Fall 2023 History UN3249 section 001

Making Borders: Surveys, Space and Knowl

Making Borders

Call Number 14160
Day & Time
W 2:10pm-4:00pm
311 Fayerweather
Points 4
Grading Mode Standard
Approvals Required None
Instructor Samuel F Coggeshall
Method of Instruction In-Person
Course Description

Drawing borders—around spaces, peoples, populations, property, and states—has been a major part of the creation of the modern world. Borders continue to be flashpoints of international conflict and sites of state violence. This class examines how borders have been constructed and produced at different historical moments, through imperial and international regimes, and in different places around the world. We’ll look at maps, surveys, censuses, plebiscites, passports, and international commissions to consider what borders are and the ways in which they can be manifested and shaped. We’ll reflect on how state officials and soldiers, as well as anthropologists, social scientists, and historians, have created borders in space and around aspects of social life. Borders are produced politically, but they are also literally made by particular technologies and made real through everyday acts and experiences. What techniques are involved in drawing borders, and how have these techniques shaped borders themselves? To put it crudely, how have decisions made in drawing a border affected what is later done at that border? Borders are more than lines on a map or territorial expressions: they bound the contours of political communities, they mark points of surveillance, and they help to create subjects and identities. Ultimately, this class aims to give students the historical skills to think about how borders and spaces are produced materially and politically, how knowledge about space is created and constructed, and how populations and resources are entangled within border regimes, through a range of concrete case studies. The use of these studies will open up further topics related to borders in fields such as legal history, the history of science, settler colonialism, and nationalism.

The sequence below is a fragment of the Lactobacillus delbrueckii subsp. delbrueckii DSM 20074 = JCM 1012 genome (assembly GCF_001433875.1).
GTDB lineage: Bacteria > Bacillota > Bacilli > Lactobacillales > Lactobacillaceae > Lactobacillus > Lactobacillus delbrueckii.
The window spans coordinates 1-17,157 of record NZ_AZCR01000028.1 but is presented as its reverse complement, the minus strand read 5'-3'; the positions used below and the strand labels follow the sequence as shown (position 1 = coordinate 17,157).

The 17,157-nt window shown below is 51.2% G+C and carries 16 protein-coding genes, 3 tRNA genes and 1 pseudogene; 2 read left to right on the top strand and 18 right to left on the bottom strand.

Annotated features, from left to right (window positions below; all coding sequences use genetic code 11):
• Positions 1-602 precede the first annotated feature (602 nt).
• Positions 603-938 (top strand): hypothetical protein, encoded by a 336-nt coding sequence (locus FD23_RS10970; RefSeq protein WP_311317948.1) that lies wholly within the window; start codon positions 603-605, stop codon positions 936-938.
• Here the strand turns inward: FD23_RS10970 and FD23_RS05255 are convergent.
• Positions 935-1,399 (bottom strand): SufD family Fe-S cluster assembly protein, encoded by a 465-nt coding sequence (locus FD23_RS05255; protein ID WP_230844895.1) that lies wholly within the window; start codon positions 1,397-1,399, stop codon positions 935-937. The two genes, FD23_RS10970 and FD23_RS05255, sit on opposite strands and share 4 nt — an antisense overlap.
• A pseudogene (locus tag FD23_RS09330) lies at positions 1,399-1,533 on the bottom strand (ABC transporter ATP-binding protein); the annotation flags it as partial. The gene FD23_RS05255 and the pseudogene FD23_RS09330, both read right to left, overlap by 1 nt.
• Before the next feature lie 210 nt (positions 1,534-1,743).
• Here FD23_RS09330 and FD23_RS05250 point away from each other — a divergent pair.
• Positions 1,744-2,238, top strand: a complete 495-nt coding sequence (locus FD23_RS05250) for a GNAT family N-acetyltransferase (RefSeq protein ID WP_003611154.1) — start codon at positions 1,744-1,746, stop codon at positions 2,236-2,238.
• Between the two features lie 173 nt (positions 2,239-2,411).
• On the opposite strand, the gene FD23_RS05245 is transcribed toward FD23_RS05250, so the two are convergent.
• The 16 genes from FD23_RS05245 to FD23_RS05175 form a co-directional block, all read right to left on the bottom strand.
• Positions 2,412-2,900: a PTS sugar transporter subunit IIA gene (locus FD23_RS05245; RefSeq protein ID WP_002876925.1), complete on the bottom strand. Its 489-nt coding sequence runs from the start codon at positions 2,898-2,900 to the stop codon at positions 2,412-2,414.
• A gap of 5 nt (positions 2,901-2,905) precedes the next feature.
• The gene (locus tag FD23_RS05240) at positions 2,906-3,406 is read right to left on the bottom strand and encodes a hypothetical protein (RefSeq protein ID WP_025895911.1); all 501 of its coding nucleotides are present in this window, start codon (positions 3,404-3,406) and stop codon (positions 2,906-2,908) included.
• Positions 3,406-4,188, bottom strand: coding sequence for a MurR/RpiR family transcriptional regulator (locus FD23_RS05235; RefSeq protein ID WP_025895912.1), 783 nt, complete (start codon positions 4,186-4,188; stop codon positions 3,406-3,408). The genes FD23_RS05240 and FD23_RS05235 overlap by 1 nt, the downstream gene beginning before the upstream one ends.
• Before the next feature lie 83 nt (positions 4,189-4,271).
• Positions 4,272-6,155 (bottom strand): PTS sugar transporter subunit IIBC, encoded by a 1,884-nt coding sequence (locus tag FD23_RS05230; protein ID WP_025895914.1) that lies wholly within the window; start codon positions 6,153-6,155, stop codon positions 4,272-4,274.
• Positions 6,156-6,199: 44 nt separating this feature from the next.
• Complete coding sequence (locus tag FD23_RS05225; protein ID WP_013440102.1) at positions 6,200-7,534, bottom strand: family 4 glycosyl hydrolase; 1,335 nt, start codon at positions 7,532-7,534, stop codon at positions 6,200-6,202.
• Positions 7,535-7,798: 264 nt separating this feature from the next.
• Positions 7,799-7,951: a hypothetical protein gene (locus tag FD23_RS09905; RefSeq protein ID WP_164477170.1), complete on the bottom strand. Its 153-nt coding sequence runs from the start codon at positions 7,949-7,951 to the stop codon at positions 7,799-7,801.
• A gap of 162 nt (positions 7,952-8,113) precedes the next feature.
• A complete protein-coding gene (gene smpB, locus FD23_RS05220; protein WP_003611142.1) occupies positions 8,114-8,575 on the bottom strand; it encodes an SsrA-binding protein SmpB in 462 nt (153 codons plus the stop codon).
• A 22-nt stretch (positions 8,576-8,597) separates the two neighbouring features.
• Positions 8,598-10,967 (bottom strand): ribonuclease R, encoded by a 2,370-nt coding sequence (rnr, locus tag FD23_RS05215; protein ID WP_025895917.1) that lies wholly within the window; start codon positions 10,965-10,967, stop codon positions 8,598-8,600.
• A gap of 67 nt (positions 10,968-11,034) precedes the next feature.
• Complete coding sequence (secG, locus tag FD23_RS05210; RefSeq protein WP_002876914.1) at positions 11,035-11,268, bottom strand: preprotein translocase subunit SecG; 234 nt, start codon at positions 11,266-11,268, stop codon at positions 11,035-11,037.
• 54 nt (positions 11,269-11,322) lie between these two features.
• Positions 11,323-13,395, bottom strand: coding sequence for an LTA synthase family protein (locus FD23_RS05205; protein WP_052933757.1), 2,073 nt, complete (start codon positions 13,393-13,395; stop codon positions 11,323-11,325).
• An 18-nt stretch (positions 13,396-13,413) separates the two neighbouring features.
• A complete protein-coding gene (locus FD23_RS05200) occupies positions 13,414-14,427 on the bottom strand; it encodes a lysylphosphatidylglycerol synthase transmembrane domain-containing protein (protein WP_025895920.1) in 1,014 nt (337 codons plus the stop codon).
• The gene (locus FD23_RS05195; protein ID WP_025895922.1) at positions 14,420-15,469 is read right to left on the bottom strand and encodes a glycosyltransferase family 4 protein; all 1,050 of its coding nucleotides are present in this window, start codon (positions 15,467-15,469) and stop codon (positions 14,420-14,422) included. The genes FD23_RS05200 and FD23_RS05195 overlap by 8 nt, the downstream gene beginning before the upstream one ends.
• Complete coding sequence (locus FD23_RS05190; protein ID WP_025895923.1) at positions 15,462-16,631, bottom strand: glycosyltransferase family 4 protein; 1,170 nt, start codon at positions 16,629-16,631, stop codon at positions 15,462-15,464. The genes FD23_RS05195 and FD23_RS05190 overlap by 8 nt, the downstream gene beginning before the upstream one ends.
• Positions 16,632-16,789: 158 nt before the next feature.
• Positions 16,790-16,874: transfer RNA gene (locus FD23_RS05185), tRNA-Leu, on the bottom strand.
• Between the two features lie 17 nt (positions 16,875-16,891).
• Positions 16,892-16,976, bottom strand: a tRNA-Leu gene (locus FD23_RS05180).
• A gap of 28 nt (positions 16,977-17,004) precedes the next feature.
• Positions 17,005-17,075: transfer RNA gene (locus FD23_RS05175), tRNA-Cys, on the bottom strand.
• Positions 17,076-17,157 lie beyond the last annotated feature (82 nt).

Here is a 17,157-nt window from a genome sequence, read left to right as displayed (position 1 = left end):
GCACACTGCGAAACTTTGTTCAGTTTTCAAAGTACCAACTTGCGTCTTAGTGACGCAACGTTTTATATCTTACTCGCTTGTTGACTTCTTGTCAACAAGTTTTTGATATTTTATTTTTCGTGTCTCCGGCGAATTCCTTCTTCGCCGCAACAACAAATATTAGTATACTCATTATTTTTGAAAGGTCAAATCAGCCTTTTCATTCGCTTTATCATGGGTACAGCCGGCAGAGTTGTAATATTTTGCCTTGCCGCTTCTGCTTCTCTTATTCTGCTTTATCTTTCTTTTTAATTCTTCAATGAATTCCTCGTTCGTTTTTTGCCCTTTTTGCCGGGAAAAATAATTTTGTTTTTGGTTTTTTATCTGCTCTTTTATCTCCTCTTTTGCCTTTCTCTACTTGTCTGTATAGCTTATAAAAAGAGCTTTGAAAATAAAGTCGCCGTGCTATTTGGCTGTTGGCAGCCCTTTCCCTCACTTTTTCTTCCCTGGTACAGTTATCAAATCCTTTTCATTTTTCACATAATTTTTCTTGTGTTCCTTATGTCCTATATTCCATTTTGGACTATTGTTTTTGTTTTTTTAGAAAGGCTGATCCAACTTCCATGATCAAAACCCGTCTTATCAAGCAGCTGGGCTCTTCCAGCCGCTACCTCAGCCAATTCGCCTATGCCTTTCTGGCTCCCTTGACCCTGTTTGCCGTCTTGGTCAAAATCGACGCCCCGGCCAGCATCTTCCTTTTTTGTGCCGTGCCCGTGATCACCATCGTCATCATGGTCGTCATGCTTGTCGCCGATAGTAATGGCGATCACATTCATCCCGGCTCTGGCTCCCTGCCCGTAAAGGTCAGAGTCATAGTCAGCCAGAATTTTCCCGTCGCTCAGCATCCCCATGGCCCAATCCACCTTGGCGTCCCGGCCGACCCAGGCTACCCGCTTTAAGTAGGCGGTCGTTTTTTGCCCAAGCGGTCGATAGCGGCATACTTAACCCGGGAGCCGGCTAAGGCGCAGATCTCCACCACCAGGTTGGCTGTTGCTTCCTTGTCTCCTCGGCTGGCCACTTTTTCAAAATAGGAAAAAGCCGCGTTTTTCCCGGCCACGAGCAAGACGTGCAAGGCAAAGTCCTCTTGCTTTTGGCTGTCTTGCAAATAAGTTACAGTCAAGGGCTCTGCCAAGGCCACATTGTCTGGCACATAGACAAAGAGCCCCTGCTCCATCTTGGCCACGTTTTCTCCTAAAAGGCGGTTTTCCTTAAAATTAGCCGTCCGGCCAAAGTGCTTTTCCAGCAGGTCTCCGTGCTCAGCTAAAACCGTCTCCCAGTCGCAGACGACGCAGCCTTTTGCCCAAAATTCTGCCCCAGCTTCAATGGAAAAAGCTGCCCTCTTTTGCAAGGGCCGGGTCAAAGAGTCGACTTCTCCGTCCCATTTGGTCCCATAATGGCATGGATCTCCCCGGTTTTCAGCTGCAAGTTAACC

Web Site Vergil
Department History
Enrollment 10 students (15 max) as of 6:07PM Friday, July 12, 2024
Subject History
Number UN3249
Section 001
Division Interfaculty
Section key 20233HIST3249W001